People of the Tarai region have started entering into their hometowns from different cities and towns ahead of the four-day grand Chhath festival where the ‘Sun God’ is worshipped with devotion.

The devotees begin the festival from today onward with ‘Nahay Khay’. They have adopted the ‘Araba Arabain’ method on Sunday by giving up impure food such as boiled rice, millet, lintel and flesh on the third day of Kartik Shukla.

There is a tradition with which fasting starts on the third day after consuming a regular meal. Songs are being chanted signifying the Sun God and Chhathi Devi (Goddess) now in the Mithila region.

Devotees commented that they are free to celebrate the Chhath festival this time with the declines in the cases of coronavirus.

The celebrations were muted last year due to the fear of the COVID-19 pandemic, devotees recalled, adding now they are euphoric to mark the grand festive celebration without hesitation.

With the advent of the Chhath, the Mithila-based ponds and river premises having religious importance are decorated as brides.

Though there is a traditional belief that devotees, irrespective of gender, can observe fasting in the Chhath, mostly women are fasting and worshiping the Sun God.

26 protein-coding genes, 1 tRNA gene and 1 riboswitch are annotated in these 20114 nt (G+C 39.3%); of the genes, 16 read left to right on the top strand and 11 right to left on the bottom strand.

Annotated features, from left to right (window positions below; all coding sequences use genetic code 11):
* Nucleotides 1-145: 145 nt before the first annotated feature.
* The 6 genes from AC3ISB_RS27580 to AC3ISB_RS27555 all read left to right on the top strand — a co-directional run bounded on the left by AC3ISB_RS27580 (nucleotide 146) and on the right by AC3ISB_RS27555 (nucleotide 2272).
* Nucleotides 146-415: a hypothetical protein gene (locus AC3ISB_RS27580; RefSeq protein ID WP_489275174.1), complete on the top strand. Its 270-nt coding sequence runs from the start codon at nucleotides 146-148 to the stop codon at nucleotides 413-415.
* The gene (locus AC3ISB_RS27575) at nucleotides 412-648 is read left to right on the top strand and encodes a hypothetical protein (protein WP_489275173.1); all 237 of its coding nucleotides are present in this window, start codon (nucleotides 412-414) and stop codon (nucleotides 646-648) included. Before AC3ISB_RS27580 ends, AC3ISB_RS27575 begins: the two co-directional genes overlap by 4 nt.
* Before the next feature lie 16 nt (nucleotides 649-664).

On the fourth day today that marks the beginning of the Chhath celebrations, devotees take their holy dip and only eat pure food items with a resolution for rigorous fasting called ‘Nahay Khay’.

The festival has increased the mobility of the people in markets and public areas. Devotees are seen busy managing materials for Chhath celebrations across the Mithila region. The Chhath festival is being observed as a common cultural symbol of Tarai/Madhes.

The festive fanfare has been seen in different parts including Ranipokhari, Gaurighat, Kupondole of Kathmandu Valley as well.

The festival is dedicated to the Sun God, with offerings made to the rising and setting Sun. It is observed for four days, from Kartik Shukala Chaturthi to Kartik Shukla Saptami as per the lunar calendar. It usually falls between October and November in the Gregorian calendar.

The Sun considered as the God of energy and of the life-force, is worshiped during the Chhath festival to promote well-being, prosperity and progress.

The ritual of Chhath festival includes taking holy bath, fasting and worshiping the Sun for a long time and offering prasad and argha (curd) to the ‘Rising and Setting Sun’. Chhath is a festival of bathing and worshipping that follows a period of abstinence and segregation of the worshiper from the main household for four days. During this period, the worshiper observes purity, and sleeps on the floor on a single blanket.

The devotees offer their prayers to the setting sun, and then the rising sun in celebrating its glory as the cycle of birth starts with death. It is seen as the most glorious form of Sun worship.

(With inputs from RSS)